© Cambridge University Press

www.cambridge.org

Cambridge University Press 0521641632 - Metaphor and Emotion: Language, Culture, and Body in Human Feeling Zoltan Kovecses Frontmatter More information

Metaphor and Emotion

Language, Culture, and Body in Human Feeling

Zoltan Kovecses ´ ¨

Eotvos Lorand University ¨ ¨ ´

& Editions de la Maison des Sciences de l'Homme Paris

© Cambridge University Press

www.cambridge.org

Cambridge University Press 0521641632 - Metaphor and Emotion: Language, Culture, and Body in Human Feeling Zoltan Kovecses Frontmatter More information

PUBLISHED BY THE PRESS SYNDICATE OF THE UNIVERSITY OF CAMBRIDGE

The Pitt Building, Trumpington Street, Cambridge, United Kingdom and EDITIONS DE LA MAISON DES SCIENCES DE L'HOMME 54 Boulevard Raspail, 75270 Paris Cedex 06, France

CAMBRIDGE UNIVERSITY PRESS

The Edinburgh Building, Cambridge CB2 2RU, UK http://www.cup.cam.ac.uk 40 West 20th Street, New York, NY 10011-4211, USA http://www.cup.org 10 Stamford Road, Oakleigh, Melbourne 3166, Australia Ruiz de Alarcon 13, 28014 Madrid, Spain ´ Maison des Sciences de l'Homme and Cambridge University Press 2000 This book is in copyright. Subject to statutory exception and to the provisions of relevant collective licensing agreements, no reproduction of any part may take place without the written permission of Cambridge University Press. First published 2000 Printed in the United States of America Typeface Palatino 10/13 pt. System DeskTopPro/UX [BV]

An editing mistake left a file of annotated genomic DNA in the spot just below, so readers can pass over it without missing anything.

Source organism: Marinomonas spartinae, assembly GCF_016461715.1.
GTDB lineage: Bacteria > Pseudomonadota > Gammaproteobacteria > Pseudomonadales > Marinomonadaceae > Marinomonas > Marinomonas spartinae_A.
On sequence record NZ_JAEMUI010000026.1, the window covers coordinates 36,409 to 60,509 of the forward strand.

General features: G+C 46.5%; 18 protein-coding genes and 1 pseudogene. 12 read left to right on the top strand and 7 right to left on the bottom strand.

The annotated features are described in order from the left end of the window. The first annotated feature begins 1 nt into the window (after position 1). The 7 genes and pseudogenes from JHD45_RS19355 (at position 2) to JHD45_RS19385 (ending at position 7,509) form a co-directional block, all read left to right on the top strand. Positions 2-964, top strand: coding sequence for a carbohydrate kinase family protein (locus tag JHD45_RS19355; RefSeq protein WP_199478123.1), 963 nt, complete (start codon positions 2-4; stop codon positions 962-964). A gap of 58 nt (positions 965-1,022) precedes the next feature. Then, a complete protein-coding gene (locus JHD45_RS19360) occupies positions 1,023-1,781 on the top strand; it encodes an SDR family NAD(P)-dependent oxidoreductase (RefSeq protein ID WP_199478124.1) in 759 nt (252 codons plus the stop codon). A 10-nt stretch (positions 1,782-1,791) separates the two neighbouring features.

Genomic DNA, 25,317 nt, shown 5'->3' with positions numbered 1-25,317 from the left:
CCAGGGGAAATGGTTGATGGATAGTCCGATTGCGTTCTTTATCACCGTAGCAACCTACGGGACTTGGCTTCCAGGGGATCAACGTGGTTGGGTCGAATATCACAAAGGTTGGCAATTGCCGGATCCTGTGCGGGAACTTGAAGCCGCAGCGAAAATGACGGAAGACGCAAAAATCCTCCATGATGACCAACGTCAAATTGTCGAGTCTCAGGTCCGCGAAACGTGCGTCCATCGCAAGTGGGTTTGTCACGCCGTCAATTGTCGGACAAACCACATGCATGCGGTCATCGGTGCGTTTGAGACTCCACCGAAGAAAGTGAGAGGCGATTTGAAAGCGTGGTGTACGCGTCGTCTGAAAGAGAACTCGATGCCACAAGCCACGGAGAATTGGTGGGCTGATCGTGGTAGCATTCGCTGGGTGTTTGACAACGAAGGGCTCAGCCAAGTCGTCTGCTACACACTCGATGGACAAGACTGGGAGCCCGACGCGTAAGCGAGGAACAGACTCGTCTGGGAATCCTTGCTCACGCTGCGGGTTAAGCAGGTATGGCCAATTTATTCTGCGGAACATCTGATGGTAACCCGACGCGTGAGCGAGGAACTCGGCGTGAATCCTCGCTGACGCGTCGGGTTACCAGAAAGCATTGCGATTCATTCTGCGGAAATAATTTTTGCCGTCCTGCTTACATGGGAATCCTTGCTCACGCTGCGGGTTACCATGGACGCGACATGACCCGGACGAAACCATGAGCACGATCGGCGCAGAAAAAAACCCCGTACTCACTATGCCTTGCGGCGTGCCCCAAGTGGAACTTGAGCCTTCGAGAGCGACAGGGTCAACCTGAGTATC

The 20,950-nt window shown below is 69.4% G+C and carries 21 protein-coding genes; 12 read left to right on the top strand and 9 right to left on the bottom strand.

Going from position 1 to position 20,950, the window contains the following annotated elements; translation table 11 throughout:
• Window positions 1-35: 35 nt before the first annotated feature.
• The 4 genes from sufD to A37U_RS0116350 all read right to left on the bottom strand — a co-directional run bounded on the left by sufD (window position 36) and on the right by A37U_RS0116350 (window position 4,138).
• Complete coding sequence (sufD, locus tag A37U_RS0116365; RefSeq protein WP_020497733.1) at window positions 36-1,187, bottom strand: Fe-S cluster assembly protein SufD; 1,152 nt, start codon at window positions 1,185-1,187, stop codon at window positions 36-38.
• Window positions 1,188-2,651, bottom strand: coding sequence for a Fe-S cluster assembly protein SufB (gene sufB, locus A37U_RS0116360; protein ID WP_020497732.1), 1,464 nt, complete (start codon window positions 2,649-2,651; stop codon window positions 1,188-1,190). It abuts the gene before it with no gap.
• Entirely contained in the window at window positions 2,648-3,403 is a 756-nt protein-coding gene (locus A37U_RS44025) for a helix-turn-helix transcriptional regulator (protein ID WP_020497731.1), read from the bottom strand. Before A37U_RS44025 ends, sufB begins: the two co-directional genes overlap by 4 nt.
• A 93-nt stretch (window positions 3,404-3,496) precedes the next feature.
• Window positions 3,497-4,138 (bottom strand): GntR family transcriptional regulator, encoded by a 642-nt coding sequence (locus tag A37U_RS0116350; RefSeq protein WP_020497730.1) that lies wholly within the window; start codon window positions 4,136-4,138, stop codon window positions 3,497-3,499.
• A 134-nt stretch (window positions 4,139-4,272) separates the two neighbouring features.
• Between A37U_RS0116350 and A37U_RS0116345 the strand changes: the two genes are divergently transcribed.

A catalog record for this book is available from the British Library. Library of Congress Cataloging in Publication Data Kovecses, Zoltan ¨ ´ Metaphor and emotion : language, culture, and body in human feeling / Zoltan Kovecses. ´ ¨ p. cm. ­ (Studies in emotion and social interaction. Second series) Includes bibliographical references and index. ISBN 0-521-64163-2 1. Language and emotions. 2. Emotions and cognition. 3. Emotions ­ Sociological Aspects. I. Title. II. Series. BF582.K68 1999 152.4 ­ dc21

99-24187 CIP

ISBN 0 521 64163 2 hardback ISBN 2 7351 0833 3 hardback (France only)

© Cambridge University Press

www.cambridge.org

Cambridge University Press 0521641632 - Metaphor and Emotion: Language, Culture, and Body in Human Feeling Zoltan Kovecses Frontmatter More information

For the boys and Zsuzsi

© Cambridge University Press

www.cambridge.org

Cambridge University Press 0521641632 - Metaphor and Emotion: Language, Culture, and Body in Human Feeling Zoltan Kovecses Frontmatter More information

Contents

Preface 1 2 3 4 5 6 7 8 9 10 Language and Emotion Concepts Metaphors of Emotion Emotion Metaphors: Are They Unique to the Emotions? Events and Emotions: The Subcategorization of Emotions The Force of Emotion Emotions and Relationships Folk Versus Expert Theories of Emotion Universality in the Conceptualization of Emotions Cultural Variation in the Conceptualization of Emotion Emotion Language: A New Synthesis

page xi 1 20 35 51 61 87 114 139 164 182 201 211 213 216